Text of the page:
Choosing which season to visit Death Valley National Park is important. While the best weather is during the winter and spring months, there are visitors who come to the park even during the most intense heat – the summer. We took our trip during April and temperatures were already reaching high 90’s to low 100’s. If you plan a trip to this national park and would like to enjoy cooler temperatures, I would recommend going during late November – early March, as it can make visiting the sites and trails which are primarily in the sun (as there isn’t a lot of shade from trees), more bearable.
Our experience, although not in the winter months was enjoyable and memorable for the whole family, including our 5 year old twin boys. We drove into the park using highway 127 and stopped briefly at the Zabriskie Point. There was a small hike from the parking lot to the top of the hill to see both the view of the valley floor and also some interesting land formations. After leaving there, we continued to the Furnace Creek Visitors Center to grab our maps and find out where we could stay overnight.
Death Valley In February – Flowers Blooming Video Below
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Camping in Death Valley National Park
The ranger at the visitors center gave us a junior ranger guidebook and some information on camp grounds nearby that would likely have spots open. In all, there are 12 camp grounds in Death Valley (9 of which are run by the National Park Service). It was between Furnace Creek and Texas Spring.
We drove to Furnace Creek first which is almost 200 ft below sea level. There were a few camp sites available still but all the shaded ones were taken. We put our stuff down to claim one of the best sites available and headed to Texas Spring (at sea level) to see if the camp site there was any better. Texas Spring was much less busy but the sites are really close together and there was virtually now shaded sites. We opted to go with our first choice there in Furnace Creek.
Must See Places in Death Valley if You Only Have One or Two Days
Bad Water – After we set up camp and made a few sandwiches for lunch, we were off to see our first sites in the park. If you head south down 178 you’ll eventually reach Bad Water. This is actually the lowest point in North America at over 200 ft below sea level. This is a salt flat that you can wander on and explore. If you look at the hillside, you’ll notice a sign that shows sea level (it is high up on the hill).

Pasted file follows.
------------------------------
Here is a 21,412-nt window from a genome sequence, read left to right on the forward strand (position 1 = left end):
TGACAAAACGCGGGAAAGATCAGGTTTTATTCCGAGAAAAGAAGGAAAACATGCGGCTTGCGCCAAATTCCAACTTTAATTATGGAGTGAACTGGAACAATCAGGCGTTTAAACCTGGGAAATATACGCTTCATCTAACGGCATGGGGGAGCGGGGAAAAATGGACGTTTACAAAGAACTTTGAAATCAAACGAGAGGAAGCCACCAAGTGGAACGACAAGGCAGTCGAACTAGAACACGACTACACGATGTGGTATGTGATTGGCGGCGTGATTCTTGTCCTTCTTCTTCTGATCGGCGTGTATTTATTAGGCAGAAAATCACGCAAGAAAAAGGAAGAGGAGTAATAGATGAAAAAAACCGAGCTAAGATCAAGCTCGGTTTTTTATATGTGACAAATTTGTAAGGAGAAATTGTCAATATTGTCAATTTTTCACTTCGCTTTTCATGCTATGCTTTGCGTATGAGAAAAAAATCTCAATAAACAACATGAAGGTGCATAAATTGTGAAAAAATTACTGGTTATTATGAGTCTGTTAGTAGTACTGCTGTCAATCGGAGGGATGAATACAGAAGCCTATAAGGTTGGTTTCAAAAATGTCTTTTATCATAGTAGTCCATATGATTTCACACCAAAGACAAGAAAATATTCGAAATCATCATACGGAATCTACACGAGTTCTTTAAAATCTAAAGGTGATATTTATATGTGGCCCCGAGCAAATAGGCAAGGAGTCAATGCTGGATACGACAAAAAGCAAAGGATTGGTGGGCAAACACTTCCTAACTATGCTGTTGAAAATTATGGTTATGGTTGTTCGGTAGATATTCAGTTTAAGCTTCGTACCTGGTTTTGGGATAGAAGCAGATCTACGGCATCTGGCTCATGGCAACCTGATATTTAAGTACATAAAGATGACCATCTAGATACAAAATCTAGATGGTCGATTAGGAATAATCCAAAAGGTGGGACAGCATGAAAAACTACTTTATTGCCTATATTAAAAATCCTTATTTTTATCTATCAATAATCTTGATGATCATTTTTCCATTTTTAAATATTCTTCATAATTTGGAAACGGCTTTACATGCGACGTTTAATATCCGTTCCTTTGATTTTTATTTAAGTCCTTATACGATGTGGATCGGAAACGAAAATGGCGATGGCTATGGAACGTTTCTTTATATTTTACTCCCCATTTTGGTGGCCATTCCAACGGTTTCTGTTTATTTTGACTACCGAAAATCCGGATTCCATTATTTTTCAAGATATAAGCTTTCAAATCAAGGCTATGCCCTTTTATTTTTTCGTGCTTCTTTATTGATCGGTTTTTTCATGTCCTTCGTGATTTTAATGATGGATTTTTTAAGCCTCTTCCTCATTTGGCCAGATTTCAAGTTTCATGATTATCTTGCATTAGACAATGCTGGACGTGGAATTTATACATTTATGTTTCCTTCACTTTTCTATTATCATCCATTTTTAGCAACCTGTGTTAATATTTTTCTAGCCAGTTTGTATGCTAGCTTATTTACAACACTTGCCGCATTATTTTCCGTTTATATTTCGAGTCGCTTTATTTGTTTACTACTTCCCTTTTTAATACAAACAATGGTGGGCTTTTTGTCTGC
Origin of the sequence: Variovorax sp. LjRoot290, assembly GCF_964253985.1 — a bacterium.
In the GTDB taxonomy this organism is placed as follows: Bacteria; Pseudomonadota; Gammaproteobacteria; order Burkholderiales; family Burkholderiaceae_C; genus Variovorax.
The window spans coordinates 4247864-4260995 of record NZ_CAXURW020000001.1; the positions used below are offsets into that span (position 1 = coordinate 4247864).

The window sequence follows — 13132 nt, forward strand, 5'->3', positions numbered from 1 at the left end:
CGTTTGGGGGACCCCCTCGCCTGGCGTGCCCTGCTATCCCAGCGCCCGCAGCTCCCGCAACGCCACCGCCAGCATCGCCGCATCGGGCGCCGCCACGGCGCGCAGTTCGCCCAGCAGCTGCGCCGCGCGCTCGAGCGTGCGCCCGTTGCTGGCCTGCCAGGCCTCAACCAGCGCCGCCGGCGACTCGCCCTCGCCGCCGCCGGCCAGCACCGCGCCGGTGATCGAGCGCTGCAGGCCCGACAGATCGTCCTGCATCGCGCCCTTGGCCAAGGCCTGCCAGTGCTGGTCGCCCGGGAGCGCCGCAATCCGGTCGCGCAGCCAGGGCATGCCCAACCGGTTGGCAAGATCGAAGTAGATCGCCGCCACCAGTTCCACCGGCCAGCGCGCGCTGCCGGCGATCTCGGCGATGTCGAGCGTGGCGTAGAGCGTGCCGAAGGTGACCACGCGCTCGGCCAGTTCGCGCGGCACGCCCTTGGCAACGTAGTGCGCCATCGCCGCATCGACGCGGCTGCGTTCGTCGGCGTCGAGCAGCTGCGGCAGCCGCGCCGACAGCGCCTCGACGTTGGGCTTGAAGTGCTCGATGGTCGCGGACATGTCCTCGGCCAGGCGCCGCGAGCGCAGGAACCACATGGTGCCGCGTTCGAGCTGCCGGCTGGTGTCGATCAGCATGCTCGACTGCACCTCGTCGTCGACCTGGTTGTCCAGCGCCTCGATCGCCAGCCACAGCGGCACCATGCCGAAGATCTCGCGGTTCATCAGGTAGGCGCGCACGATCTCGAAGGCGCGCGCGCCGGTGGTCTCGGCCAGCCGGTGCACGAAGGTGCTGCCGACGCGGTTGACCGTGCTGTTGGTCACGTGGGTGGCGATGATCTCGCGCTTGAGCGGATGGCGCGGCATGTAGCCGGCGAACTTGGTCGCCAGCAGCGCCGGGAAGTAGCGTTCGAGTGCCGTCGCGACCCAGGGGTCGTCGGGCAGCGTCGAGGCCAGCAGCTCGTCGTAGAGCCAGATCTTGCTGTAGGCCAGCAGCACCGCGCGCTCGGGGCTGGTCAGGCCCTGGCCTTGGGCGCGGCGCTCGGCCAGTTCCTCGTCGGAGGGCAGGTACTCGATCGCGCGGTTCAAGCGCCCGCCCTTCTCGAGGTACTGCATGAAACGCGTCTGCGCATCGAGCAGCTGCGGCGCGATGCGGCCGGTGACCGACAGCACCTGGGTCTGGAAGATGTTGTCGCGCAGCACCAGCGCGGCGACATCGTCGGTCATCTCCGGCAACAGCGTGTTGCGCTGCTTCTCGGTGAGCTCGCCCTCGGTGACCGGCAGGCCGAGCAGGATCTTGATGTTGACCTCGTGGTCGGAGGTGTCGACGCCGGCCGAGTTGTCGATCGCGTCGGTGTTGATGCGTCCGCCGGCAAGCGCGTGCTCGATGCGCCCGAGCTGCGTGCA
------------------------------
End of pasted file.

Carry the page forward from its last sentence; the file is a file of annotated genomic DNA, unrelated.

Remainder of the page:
Devil’s Golf Course – On our way back up the road off to the left is a gravel road that will lead you about a mile down until you reach the Devil’s Golf Course. It doesn’t resemble any golf course that I have ever visited. There are rigid salt spires that protrude up to 2 ft out of the ground all over. It’s interesting and quite a bit different than the Bad Water area salt flats.
Artists Palette (**Top Pick**) – Heading back north on 190 off to the right is Artists Palette, one of my favorite places in Death Valley. Showing some of the best and unique colors, like an artists paint palette. I mean the colors are incredible from green to purple, it’s really something to behold. The road gets really narrow at some points and the rock walls seem to be within arms reach as you dip down a gully.
Sunsets and Star Gazing in Death Valley National Park
By the time we finished the loop, it was starting to get late so we drove back to camp to get dinner ready (hamburgers and and an assortment of vegetables). Of note, if you need supplies, there is a store in the Furnace Creek area that has just about everything you need including camp fire wood, skewers for making smores, etc. As the sun began to set between the mountain ranges on each side, the sky turned brilliant hues of orange, reds and purples with deep blue accents displayed for all to see on the horizon.
It didn’t take much longer before we saw the stars, more brilliant than ever fill every inch of the sky. Death Valley is known for it’s untainted dark sky. The city lights are a good distance away so the sky is darker than ever. With the rest of the United States loosing their night sky to city lights and suburban development, the undeveloped wilderness in the park makes it ideas for star gazing. Visible in the night sky is the Milky Way Galaxy and even another galaxy over 2 million light years away (Andromeda).
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Continuing the Adventure the Next Morning
Mosaic Canyon (**Top Pick**) – Once we packed up camp in the early morning, we headed north to Mosaic Canyon for a stroll through the most amazing polished marble wall cliffs. The drive up to the trail head is bumpy and there are many pot holes and rocks on the gravel road. It also takes you about 2 miles back before you reach the parking area. Don’t let this deter you from trying it out. We saw vehicles of every type (RVs, minivans, luxury cars, trucks and SUVs) travel the road, the trail is worth it.
If you plan to hike this trail during the late spring or summer months, I recommend that you go early in the morning. There are sections of the trail that open up and the sun can be pretty intense in that area. The beginning of the trail is cliff walls, you’ll get some shade there and if you have kids, they will likely enjoy climbing on the walls as well.
Mesquite Flat Sand Dunes – is just below the Mosaic Canyon near Stove Pipe Wells Village. I couldn’t resist the urge to go running down the sand dunes. It was intensely hot (around noon) and the sand seemed to radiate the heat even more than the other areas around the park, so we only spent at most 30 minutes there running around and checking out the snake and scorpion tracks on the sand.
That wraps up our two day adventure in Death Valley National Park. We initially didn’t have high expectations, but ended up loving the unique features of this desert landscape.